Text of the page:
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5 Ways Ian Vargo Improved His Mixes in the Past Year

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Continuing on the trend of reflecting on the past year as Matt touched on recently (although I actually didn’t come across his article until finishing this one, great minds, right?), I find it useful to go back and listen to my own past productions and mixes in order to gain a bit of perspective on my progress.

Upon doing so recently, I credit these adjustments I’ve made in the past year to an overall improvement in mix quality, and a greater enjoyment of the process.

1. Adopting a multi-buss workflow

This one doesn’t hypothetically make my mixes sound better, but makes the experience faster, easier and more enjoyable (in my opinion.) Michael Brauer’s famous “Brauerizing” technique interested me for a number of reasons, so I adopted it and made a few adjustments.

When I’m about to start a mix, I create 3 auxiliary tracks and name them DRUM BUSS, INSTRUMENT BUSS, and VOX BUSS. I then hard send (out of the output) all tracks to those auxes. All drums to DRUM BUSS, all melodic instruments to INSTRUMENT BUSS, and all vocals to VOX BUSS. I then have macro controls over these groups of tracks so I can make volume adjustments, apply processing (which saves CPU rather than applying to each individual track), etc.

I also find it helps “glue” these elements together and makes tasks such as printing stems a lot quicker.


2. Listening to more music

After spending full days working on a mix, sometimes the last thing you want to do is listen to music. I went through a period where I was strictly listening to podcasts. I forced myself to get back into listening to more music, and I’m glad I did.

It’s important for a number of reasons. I like to think that I have “an encyclopedia of every sound I’ve ever heard” tucked away somewhere in my brain. The crunchy guitar sound from Weezer’s “The Blue Album”? The delay on John Lennon’s vocal from “A Day in the Life”? The Kick Drum from the chorus in “Call Me Maybe”? I’ve got these sounds memorized and I’ve practiced how to achieve them in the mix.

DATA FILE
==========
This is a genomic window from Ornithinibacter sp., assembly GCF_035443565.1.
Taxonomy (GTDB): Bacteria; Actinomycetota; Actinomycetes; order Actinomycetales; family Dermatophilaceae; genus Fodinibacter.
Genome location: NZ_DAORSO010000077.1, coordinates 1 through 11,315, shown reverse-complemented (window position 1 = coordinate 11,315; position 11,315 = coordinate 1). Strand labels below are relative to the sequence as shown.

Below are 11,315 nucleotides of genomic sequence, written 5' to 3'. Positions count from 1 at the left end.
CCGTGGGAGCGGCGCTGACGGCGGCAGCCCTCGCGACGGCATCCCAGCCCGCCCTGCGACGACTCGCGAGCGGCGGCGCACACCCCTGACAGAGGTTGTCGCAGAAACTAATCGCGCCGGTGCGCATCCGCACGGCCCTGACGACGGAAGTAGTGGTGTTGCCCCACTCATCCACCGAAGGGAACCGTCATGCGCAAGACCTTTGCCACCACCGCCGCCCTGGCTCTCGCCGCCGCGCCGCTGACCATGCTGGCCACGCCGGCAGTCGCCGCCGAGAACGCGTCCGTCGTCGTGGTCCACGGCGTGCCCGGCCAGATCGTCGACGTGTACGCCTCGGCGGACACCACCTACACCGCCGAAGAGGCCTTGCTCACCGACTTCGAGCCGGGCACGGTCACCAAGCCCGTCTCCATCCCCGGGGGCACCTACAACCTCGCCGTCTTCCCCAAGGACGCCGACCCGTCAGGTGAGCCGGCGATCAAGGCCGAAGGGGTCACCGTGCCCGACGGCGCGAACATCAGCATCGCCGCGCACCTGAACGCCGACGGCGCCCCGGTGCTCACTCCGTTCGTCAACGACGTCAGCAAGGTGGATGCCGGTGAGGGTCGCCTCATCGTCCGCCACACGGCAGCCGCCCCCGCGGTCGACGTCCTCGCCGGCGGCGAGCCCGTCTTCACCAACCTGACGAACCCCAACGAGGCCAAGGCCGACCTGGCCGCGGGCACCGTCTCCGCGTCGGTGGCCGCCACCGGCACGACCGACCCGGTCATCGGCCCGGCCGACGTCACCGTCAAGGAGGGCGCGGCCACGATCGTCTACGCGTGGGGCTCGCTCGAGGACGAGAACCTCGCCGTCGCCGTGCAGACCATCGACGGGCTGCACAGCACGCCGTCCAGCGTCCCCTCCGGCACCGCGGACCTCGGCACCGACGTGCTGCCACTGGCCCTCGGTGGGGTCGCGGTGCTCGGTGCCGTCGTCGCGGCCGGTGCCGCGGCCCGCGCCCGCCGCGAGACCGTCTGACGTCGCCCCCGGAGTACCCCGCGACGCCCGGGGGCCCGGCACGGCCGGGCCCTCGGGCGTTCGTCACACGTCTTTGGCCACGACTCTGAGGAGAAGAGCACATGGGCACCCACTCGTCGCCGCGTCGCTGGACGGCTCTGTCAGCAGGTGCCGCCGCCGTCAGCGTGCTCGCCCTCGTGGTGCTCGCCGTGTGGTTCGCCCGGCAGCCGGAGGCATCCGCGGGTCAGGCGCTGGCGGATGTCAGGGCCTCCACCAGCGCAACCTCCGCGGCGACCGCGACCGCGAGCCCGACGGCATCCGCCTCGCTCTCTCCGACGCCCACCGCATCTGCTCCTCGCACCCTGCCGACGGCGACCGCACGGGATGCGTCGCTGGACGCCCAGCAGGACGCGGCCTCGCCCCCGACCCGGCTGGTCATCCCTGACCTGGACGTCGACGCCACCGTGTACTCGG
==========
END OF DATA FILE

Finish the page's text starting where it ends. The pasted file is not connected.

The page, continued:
My point is that I need to keep updating my encyclopedia by listening to more music, old and new.

I purchased a subscription to Apple Music and now regularly listen in my car and on my desktop. I use this for referencing as well. It’s sometimes horrifying to put your mix up against Top-40, but I believe it to be essential.

3. Purchasing an Apollo and many UAD Plugins

The warmth and character of the analog emulation plugins being produced by UAD are second to none, in my opinion. Nothing compares to the sound and feel of analog, and UAD is allowing engineers to capture the sounds that have been beloved by music lovers for decades.

I’m all about actual analog hardware, but with fast turnaround times, numerous recalls, and even portability factoring into staying competitive as a producer/mix engineer, it’s getting harder to defend a purely out-of-the-box setup.

Making music became more fun after I purchased an Apollo, and I believe that translates to quality.

4. Making Pro-Q 2 my go-to paragraphic EQ

The stock Pro Tools EQ3 7-band served me well, but I needed a change.

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The functionality of the FabFilter Pro-Q 2 is ridiculous.

It’s the fastest EQ I’ve ever used, and it sounds clean. If I’m trying to add character or vibe to a track, I may use an analog emulation, but for filtering, attenuating super-specific frequencies, or simple shelving, the Pro-Q 2 is my choice.

5. Worrying less about competitive volume

I’d not go as far as saying that the Loudness War has been won, considering that dealing with clients and A&R demanding loud and in-your-face mixes is still something I deal with, but it’s definitely better than it was 10 years ago.

There are plenty of great resources that suggest that we, as a whole, are making steps in the right direction in providing media that isn’t compressed to the point of lifelessness.

I can honestly say that, in the past year, I have been more conservative with compressors and limiting on the 2-buss, and my productions sound and feel better for it.

Here are some video tutorials to see some of these in action.

Ian Vargo

Ian Vargo is a Producer, Mixer and Audio Professor based in Los Angeles. He has worked on numerous major label and independent records. Get in touch and learn more on his website.